Because of the stressful nature of separation and divorce, it is not uncommon for this stress to manifest in ways including parental alienation done by one parent.
In Australian family law, parental alienation is a highly controversial concept. If you are wondering what is parental alienation, the simple definition is this:
“Parental alienation is a term that is used to describe the behaviour of one parent, who acts to undermine, and damage the relationship between the other parent and the child.”
The parent who acts this way is known as the “alienating” parent. This article aims to explore what is parental alienation, including the examples of parental alienation, and how courts deal with such matters.
This term is commonly used in high-conflict custody and parenting disputes in Australia. It is interesting to explore how parental alienation is dealt with in the Australian family law system.
Where Did The Concept Originate?
What Is Parental Alienation?
The concept of parental alienation is tied with Parental Alienation Syndrome (PAS) – first introduced in the United States by a child psychiatrist in the 1980s.
The psychiatrist, Richard Gardner, wanted to focus his study on the “alienated parent”, i.e. the parent against whom the alienating parent makes allegations, so as to distance the child from that parent.
According to his findings, he stated that in majority of families which were involved in custody litigations, the child had Parental Alienation Syndrome, but there was no substantial evidence to support his arguments about the syndrome.
In his work, he applied the theory of PAS mainly to allegations of sexual or physical abuse made against the alienated parent.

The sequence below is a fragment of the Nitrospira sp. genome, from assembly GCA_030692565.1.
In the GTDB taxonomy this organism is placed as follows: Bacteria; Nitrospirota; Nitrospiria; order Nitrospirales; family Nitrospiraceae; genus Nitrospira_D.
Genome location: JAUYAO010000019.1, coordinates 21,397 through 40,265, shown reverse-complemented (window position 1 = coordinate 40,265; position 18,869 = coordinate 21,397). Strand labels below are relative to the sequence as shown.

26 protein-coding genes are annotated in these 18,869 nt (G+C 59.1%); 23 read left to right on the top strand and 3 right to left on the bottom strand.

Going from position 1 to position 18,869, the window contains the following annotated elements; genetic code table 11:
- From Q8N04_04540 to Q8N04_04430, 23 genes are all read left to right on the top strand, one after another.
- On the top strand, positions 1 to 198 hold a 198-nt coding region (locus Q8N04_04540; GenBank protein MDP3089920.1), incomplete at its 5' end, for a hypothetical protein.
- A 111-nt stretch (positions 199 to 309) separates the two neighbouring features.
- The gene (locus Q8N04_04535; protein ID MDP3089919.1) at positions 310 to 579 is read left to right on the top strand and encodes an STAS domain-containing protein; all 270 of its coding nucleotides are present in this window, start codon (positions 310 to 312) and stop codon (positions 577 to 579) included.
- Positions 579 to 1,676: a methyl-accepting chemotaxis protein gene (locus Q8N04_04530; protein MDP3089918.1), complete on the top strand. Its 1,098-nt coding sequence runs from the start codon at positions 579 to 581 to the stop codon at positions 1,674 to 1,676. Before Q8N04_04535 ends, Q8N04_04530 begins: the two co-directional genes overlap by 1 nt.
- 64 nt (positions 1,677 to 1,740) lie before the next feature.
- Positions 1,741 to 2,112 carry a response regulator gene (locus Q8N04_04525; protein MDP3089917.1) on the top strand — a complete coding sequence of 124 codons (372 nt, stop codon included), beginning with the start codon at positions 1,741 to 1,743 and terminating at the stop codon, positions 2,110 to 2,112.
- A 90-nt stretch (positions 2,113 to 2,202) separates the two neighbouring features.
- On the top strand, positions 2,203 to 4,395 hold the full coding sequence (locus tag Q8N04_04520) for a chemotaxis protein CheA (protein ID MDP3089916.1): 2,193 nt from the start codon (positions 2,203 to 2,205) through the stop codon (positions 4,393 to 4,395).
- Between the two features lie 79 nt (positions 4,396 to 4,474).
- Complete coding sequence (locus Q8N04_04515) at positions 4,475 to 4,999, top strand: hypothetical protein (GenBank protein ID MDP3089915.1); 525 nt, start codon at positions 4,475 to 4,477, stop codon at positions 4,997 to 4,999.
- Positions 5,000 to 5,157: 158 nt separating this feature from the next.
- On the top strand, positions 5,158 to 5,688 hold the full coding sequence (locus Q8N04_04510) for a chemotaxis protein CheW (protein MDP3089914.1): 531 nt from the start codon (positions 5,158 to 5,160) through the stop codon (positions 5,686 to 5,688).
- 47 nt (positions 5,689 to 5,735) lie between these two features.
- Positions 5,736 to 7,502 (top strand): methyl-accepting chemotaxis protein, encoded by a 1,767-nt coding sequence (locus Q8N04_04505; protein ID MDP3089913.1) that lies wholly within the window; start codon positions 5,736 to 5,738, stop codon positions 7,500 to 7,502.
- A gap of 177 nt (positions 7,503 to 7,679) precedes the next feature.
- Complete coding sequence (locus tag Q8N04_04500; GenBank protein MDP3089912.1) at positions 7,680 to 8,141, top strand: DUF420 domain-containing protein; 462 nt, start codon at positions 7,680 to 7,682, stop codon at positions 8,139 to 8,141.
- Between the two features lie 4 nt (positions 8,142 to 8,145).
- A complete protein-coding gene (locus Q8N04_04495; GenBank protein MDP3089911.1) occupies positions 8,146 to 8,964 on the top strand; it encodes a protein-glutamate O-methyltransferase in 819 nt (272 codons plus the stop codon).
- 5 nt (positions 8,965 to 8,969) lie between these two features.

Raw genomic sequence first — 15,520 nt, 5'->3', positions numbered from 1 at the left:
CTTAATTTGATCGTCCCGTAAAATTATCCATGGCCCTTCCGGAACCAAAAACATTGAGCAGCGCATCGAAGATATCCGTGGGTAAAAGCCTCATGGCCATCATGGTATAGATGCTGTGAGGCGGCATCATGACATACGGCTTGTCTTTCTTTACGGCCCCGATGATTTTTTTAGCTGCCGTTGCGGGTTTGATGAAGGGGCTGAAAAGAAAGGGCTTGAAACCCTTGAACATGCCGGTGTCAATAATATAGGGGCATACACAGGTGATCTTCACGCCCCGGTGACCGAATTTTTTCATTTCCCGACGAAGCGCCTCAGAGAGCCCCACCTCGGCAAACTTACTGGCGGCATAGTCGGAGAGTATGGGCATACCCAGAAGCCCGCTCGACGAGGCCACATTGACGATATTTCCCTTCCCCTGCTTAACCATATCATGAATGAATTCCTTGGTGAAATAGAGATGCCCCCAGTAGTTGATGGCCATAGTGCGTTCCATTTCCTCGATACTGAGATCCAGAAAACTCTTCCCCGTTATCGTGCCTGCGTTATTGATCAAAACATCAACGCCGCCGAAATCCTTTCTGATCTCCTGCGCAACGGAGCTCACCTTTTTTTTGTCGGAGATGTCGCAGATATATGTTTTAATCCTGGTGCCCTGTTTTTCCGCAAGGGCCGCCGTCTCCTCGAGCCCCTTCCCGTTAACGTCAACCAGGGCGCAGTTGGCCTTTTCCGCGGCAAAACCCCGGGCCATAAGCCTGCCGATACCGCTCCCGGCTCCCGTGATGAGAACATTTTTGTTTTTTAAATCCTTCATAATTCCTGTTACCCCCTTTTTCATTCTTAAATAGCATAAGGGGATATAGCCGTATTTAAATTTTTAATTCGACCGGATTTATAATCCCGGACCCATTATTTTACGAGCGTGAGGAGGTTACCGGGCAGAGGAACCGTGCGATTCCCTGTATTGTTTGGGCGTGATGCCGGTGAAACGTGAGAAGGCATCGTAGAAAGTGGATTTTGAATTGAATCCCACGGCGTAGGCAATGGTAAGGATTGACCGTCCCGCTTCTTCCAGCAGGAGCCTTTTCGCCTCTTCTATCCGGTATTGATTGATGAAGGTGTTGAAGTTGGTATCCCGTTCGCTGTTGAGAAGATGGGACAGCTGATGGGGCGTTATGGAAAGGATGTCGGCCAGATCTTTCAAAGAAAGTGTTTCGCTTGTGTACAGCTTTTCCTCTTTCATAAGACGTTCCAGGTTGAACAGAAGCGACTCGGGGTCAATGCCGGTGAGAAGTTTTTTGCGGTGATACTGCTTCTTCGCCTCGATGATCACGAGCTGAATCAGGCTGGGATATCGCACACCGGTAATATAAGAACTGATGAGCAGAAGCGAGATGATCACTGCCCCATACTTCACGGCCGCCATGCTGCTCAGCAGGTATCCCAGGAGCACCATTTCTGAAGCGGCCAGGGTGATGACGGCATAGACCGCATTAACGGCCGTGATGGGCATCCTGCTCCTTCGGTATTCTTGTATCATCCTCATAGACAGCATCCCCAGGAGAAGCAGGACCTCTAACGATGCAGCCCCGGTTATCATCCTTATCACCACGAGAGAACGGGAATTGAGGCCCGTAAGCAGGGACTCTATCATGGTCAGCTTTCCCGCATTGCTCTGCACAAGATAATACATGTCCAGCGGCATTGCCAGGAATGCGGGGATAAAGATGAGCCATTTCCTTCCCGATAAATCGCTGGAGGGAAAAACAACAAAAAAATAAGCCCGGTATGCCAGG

How does the alienating parent attempt to eradicate the relationship between the child and the other parent?
The alienating parent can use a combination of tactics, including: –
- Emotional manipulation
By using such strategies the alienating parent can successfully sabotage the relationship between the other parent and the child. However, this often leads to long-term, even life-long psychological trauma for both the child, and the alienated parent.
Methods Used By Alienating Parent To Damage Relationship Between Child And Alienated Parent
Now that we have briefly explored the question of what is parental alienation, let’s highlight some of the ways in which parental alienation occurs.
Under Australian family law, over the years, lawyers have witnessed different ways by which one parent facilitates parental alienation. This includes: –
- One parent sharing extra, often unnecessary details of the separation and divorce with the child;
- The alienating parent trying their best to make the child ‘unavailable’ to the other parent;
- Heavily criticising, insulting and belittling the other parent in front of the child;
- Suggesting that the child has been abused by the other parent – even in the absence of any solid evidence to support the allegation;
- Using the child to share information about the other parent, and making the child act as a spy; and